We have social media, so they can definitely follow us on Instagram and Facebook on @PlasticFreeMermaids. We have a website: PlasticFreeMermaids where they can definitely see us and what we’re doing and what we’re up to. I guess the message is just to keep doing what everyone’s doing on their individual lives, eliminating plastic because it will definitely make a huge impact and to continue spreading the word like everyone’s doing right now. And to encourage other people! That’s very important. To continue encouraging others, not to make them feel bad about what they’re doing in different initiatives they’re doing with plastic or any other type of environmental issue they’re trying to eliminate or solve.


Awesome. Kimberly, anything you want to add?


I would just say if you really want to move towards a plastic-free lifestyle, I think really understanding the basis of plastic, so: knowing how it affects you, why you want to do this, and then finding easy ways. Like what I do, like what my sister said is I bring a fork in my pocket everywhere I go. It’s just such an easy way to limit my plastic-use consumption and make the alternatives easy and convenient, just like plastic is. Like Keyla said, definitely have courage because it’s sometimes discouraging going up against city commissioners and you want to make a difference but you feel like it’s too much of a challenge. So never feel discouraged and follow our social media if you’d like to hangout with us and do cleanups!


Awesome. Well, Keyla, Kimberly, thanks again for joining us today. Plastic Free Mermaids, check them out and again, just really awesome the work that you’re doing. Just keep, keep on keeping on and really excited to follow you and see how you evolve.


Thank you so much!


You bet.

How To Pack a Non-Toxic School Lunch

It’s lunchtime at school and the timeless competition of who has the best lunch that day begins. Some kids are repping their grandma’s homemade chocolate chip cookies, others flaunt their coveted Lunchables. But one aspect that is often overlooked in the lunch hall is how that lunch is packed.

Long gone are the days of the brown paper bag lunches filled with Ziploc snack bags! It’s time to outfit your kid with the hottest merch in the market right now–like reusable silicone bags, bamboo utensils, insulated lunch bags, and beeswax wrap. Not only does it reduce the amount of waste your family produces, but kids all across the cafeteria will be saying, “What is that colorful container? I want one! *fist bump*”. Read on to learn how to pack a plastic free lunch that is easy for your little one to love!

What you’ll learn:

  • Find out which reusable lunch-time products are best for your family, from products for babies to packing your own office lunch!
  • Better understand the importance of a plastic and toxic free lunch

How To Pack a Non-Toxic (and Plastic Free!) Lunch

There’s been a lot of talk in recent years about changing what goes into school lunches to be healthier for kids. But what about what you’re packing that lunch in? Plastic containers, Ziploc baggies, single-use Saran wrap, and other common lunchtime necessities can not only leach chemicals into the food they’re keeping fresh, but also add up to a ton of non-recyclable waste after 12+ years in school–not to mention the money you spend always replenishing those stocks! Lucky for you, and your family, there’s a healthier way to snack sustainably (at any age!).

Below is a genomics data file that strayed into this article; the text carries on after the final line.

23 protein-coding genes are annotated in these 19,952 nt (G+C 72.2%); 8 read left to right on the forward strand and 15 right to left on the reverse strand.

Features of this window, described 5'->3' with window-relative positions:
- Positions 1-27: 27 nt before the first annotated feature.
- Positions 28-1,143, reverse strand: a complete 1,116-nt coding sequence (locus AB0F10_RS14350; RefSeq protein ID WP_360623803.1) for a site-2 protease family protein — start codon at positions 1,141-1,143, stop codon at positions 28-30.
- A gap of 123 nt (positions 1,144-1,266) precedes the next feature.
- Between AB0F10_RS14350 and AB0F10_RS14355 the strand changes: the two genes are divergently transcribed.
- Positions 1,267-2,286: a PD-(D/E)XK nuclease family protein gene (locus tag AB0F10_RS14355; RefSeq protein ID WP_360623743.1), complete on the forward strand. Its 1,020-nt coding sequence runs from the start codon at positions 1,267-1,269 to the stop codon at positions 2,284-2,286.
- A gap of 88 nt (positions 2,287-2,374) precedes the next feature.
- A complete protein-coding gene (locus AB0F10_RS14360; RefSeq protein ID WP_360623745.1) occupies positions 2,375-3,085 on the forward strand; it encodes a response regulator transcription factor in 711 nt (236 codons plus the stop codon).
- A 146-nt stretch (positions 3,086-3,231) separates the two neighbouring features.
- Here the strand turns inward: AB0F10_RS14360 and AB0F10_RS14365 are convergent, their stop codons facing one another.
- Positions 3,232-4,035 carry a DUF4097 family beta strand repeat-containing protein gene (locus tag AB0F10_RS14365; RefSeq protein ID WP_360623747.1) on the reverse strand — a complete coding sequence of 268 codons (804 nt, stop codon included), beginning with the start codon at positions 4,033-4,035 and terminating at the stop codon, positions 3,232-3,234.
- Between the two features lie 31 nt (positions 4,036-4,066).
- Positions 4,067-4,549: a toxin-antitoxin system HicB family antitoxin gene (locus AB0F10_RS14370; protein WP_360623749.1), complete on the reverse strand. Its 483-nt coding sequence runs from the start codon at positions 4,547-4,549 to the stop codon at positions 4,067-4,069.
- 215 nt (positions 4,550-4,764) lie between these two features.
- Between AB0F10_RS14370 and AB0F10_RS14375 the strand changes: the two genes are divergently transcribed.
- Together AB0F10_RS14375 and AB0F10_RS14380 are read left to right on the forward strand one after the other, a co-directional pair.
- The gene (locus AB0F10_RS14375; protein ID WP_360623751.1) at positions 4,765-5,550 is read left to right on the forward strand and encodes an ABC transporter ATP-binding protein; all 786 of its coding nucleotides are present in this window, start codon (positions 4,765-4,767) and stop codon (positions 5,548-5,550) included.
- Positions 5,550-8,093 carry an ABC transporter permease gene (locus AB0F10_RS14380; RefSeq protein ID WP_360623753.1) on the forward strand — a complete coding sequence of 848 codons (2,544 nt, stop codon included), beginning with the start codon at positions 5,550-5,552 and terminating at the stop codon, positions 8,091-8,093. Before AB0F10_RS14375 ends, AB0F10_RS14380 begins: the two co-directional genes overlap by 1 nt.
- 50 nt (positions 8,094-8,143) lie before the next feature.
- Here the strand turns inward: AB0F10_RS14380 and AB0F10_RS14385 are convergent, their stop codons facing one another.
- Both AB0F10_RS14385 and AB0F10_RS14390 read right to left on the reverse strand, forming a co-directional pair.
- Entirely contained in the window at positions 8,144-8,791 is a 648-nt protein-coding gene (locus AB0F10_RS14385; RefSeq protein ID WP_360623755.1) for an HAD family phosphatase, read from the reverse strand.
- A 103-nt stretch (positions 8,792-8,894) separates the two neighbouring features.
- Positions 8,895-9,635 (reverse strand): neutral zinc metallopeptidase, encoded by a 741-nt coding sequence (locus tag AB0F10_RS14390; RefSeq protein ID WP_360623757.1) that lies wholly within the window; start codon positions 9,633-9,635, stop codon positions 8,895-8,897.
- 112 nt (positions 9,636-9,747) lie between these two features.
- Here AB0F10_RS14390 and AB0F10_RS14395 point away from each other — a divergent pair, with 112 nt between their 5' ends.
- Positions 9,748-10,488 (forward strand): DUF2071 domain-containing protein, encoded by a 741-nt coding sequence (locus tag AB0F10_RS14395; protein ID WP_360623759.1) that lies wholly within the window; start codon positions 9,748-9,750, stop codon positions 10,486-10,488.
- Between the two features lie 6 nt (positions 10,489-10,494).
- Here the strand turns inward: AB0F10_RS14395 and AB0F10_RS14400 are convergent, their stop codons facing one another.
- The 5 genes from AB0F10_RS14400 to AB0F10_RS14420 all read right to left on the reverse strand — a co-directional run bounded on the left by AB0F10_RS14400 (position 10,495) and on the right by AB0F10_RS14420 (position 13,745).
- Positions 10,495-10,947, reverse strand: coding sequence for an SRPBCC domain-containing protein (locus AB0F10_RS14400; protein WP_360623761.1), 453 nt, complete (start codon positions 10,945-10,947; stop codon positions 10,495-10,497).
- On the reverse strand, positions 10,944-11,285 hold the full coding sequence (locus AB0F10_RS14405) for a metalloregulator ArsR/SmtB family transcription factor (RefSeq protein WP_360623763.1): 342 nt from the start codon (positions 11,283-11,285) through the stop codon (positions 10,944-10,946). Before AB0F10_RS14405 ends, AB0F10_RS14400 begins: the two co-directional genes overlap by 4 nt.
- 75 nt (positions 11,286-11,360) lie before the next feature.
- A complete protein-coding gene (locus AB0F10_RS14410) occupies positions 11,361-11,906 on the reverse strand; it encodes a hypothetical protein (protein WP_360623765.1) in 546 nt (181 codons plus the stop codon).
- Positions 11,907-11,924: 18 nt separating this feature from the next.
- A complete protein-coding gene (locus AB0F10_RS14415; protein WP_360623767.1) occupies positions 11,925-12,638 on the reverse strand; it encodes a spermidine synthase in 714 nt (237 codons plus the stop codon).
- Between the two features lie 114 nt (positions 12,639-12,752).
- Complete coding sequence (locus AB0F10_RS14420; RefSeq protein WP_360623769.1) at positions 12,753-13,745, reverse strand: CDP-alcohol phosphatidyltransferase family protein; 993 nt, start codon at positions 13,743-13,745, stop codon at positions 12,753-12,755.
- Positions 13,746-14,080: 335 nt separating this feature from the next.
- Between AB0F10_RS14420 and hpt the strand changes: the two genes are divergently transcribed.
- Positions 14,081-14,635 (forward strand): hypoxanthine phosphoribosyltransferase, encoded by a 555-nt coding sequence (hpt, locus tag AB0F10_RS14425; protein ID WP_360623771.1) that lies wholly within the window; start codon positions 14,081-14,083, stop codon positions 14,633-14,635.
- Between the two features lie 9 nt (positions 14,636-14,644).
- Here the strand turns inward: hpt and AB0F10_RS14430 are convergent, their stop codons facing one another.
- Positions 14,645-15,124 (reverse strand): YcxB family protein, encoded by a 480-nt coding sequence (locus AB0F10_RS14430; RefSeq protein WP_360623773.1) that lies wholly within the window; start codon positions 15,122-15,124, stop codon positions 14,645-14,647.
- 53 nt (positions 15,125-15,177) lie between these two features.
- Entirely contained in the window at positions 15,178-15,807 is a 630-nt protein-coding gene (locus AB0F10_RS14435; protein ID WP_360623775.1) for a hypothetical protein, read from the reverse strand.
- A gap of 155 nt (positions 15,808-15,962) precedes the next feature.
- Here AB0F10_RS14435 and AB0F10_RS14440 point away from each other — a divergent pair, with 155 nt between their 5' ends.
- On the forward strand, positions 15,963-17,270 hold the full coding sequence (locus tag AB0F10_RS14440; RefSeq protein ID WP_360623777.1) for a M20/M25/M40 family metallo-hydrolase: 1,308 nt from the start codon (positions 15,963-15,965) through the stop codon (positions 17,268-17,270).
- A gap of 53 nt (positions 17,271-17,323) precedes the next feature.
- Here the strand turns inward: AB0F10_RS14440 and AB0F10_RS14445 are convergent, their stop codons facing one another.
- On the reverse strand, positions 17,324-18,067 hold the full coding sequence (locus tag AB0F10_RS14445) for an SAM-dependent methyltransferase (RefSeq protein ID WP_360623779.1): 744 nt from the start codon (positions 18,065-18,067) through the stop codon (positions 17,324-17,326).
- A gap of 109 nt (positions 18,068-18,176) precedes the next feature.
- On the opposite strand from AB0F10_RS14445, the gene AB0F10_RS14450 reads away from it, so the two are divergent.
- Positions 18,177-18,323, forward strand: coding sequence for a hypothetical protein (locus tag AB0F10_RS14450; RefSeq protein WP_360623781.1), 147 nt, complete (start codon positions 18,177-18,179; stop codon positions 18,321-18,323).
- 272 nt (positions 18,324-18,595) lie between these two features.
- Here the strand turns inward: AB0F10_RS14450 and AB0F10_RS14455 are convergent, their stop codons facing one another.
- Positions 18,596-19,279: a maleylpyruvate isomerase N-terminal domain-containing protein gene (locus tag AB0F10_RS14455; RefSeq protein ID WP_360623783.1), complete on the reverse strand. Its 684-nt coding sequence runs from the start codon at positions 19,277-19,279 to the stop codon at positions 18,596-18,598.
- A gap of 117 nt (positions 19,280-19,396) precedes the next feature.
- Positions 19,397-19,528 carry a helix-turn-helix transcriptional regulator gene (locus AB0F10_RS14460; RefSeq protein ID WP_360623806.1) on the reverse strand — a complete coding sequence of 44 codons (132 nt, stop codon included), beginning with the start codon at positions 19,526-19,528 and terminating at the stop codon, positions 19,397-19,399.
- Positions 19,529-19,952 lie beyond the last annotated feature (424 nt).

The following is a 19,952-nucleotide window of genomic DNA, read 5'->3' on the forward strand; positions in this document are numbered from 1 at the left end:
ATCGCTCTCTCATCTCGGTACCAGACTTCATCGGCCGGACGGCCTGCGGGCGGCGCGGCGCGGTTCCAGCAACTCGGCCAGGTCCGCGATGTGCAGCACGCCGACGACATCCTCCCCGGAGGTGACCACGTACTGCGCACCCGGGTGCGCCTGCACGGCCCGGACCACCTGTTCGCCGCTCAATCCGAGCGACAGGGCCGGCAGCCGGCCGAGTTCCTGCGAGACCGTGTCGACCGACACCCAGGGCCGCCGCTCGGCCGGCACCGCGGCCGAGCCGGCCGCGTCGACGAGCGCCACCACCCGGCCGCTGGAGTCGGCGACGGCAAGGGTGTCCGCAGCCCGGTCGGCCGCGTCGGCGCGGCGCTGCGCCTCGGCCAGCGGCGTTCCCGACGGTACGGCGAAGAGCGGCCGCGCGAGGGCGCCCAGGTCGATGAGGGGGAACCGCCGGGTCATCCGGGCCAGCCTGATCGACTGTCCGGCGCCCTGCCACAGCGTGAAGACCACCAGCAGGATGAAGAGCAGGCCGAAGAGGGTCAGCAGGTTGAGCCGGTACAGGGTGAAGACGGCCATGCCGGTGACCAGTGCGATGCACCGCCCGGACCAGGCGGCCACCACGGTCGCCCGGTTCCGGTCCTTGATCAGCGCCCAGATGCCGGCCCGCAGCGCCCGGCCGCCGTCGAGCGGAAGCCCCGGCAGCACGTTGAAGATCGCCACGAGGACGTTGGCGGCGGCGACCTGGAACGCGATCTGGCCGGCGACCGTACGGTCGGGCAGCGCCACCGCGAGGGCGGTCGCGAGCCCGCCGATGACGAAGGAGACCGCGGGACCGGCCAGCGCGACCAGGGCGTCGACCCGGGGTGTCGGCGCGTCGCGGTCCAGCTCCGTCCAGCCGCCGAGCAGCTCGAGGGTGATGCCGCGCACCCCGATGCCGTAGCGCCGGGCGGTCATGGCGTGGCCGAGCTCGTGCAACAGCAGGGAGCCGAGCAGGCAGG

Snacking Small: Babies + Preschoolers

For the first few years of your little ones life, they’ll come just about everywhere with you. But, most (almost all) restaurants or establishments won’t have the feeding spoons, baby bottles, and accessories you’ll need for a freakout-free meal. If you can find what you’re looking for out and about, it can often be single-use plastic–which we all know is the worst. By prepping your diaper bag, or “mommy” bag, with non-toxic snacking supplies, any booster chair can become a plastic-free dining experience.

Klean Kanteen | EarthHero | Back to School Lunch

Stainless Steel Baby Bottle

The very first nursing bottle was invented from 1841–entirely from glass. As time passed, plastic baby bottles became the norm thanks to their durable, unbreakable nature. But plastic bottles, like most hard plastics, contain polycarbonates and the chemical bisphenol A (aka BPA), that can leach into the contents of your little one’s bottle. Research has shown that BPA and polycarbonate plastic can lead to changes in the brain and reproductive system, and other major health impacts–leading to organizations like the FDA banning additives like BPA (but not polycarbonates!) in baby bottles and sippy cups.

While we’re making steps in the right direction when it comes to plastic baby bottles, we prefer to stay safe and use non-toxic stainless steel. Klean Kanteen’s Slow-Flow Baby Bottle features a chemical-free medical grade silicone nipple, with a slow-flow to encourage natural-paced and relaxed feedings. The 5oz, or larger 9oz, bottle has a contoured and tapered shape for little hands, and won’t break even if they drop it. But our favorite feature is the peace of mind from knowing your little one isn’t sipping toxins in their milk!

bambu | Bamboo Feeding Spoons | EarthHero | Non Toxic Lunch Supplies

Bamboo Feeding Spoons